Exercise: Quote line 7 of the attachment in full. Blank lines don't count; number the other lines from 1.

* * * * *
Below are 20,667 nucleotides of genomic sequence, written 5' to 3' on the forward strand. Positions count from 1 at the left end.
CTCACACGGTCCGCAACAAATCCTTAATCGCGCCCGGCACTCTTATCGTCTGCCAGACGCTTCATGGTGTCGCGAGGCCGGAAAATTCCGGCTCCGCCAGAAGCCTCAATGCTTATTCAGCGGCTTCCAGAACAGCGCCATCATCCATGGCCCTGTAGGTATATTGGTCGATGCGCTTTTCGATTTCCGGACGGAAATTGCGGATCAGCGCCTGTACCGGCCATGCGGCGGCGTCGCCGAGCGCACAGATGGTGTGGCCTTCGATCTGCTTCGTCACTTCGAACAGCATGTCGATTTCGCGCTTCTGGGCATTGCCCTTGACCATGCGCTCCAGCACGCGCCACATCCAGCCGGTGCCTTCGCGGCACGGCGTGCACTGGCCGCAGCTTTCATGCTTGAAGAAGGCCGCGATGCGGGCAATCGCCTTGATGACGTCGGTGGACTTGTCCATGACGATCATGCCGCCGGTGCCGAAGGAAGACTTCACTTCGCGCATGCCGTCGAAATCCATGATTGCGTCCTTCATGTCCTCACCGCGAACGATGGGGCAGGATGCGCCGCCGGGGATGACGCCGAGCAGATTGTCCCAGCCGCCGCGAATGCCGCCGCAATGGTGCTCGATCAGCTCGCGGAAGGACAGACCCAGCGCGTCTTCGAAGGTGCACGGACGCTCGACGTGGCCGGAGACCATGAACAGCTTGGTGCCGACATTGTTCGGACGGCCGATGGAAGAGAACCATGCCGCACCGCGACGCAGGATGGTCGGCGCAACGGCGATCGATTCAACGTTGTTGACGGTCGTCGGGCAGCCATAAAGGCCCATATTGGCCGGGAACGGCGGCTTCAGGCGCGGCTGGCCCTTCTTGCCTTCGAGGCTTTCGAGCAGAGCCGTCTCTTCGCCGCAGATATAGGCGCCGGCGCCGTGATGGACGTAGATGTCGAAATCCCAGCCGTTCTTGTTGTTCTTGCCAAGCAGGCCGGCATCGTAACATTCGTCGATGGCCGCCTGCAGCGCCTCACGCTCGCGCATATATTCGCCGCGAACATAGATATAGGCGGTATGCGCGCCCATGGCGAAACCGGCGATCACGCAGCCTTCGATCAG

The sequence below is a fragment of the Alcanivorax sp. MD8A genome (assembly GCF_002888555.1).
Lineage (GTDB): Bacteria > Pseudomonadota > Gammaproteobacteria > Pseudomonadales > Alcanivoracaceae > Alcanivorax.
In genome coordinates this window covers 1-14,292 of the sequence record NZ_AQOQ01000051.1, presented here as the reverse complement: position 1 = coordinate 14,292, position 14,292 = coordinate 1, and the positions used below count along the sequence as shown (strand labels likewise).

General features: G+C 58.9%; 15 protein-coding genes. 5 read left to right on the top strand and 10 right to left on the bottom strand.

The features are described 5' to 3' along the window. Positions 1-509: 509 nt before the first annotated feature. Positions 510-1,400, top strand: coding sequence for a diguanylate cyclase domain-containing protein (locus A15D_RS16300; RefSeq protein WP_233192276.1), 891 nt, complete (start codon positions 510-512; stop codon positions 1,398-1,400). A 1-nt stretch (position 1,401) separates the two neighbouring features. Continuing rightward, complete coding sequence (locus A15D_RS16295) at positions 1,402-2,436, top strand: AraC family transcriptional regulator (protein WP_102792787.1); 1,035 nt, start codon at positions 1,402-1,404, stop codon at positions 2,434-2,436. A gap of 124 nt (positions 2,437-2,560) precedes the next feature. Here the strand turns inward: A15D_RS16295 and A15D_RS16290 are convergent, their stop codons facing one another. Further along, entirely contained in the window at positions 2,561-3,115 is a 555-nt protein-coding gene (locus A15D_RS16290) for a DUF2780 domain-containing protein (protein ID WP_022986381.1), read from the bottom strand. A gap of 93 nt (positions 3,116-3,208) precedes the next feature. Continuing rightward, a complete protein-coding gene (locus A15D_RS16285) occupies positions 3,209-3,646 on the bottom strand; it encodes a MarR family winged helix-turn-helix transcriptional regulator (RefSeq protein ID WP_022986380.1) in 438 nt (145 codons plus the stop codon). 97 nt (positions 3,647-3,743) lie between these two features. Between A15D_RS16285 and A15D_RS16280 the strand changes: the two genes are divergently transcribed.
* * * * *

The features are described 5' to 3' along the window. Positions 1-509: 509 nt before the first annotated feature. Positions 510-1,400, top strand: coding sequence for a diguanylate cyclase domain-containing protein (locus A15D_RS16300; RefSeq protein WP_233192276.1), 891 nt, complete (start codon positions 510-512; stop codon positions 1,398-1,400). A 1-nt stretch (position 1,401) separates the two neighbouring features. Continuing rightward, complete coding sequence (locus A15D_RS16295) at positions 1,402-2,436, top strand: AraC family transcriptional regulator (protein WP_102792787.1); 1,035 nt, start codon at positions 1,402-1,404, stop codon at positions 2,434-2,436. A gap of 124 nt (positions 2,437-2,560) precedes the next feature. Here the strand turns inward: A15D_RS16295 and A15D_RS16290 are convergent, their stop codons facing one another. Further along, entirely contained in the window at positions 2,561-3,115 is a 555-nt protein-coding gene (locus A15D_RS16290) for a DUF2780 domain-containing protein (protein ID WP_022986381.1), read from the bottom strand. A gap of 93 nt (positions 3,116-3,208) precedes the next feature. Continuing rightward, a complete protein-coding gene (locus A15D_RS16285) occupies positions 3,209-3,646 on the bottom strand; it encodes a MarR family winged helix-turn-helix transcriptional regulator (RefSeq protein ID WP_022986380.1) in 438 nt (145 codons plus the stop codon). 97 nt (positions 3,647-3,743) lie between these two features. Between A15D_RS16285 and A15D_RS16280 the strand changes: the two genes are divergently transcribed.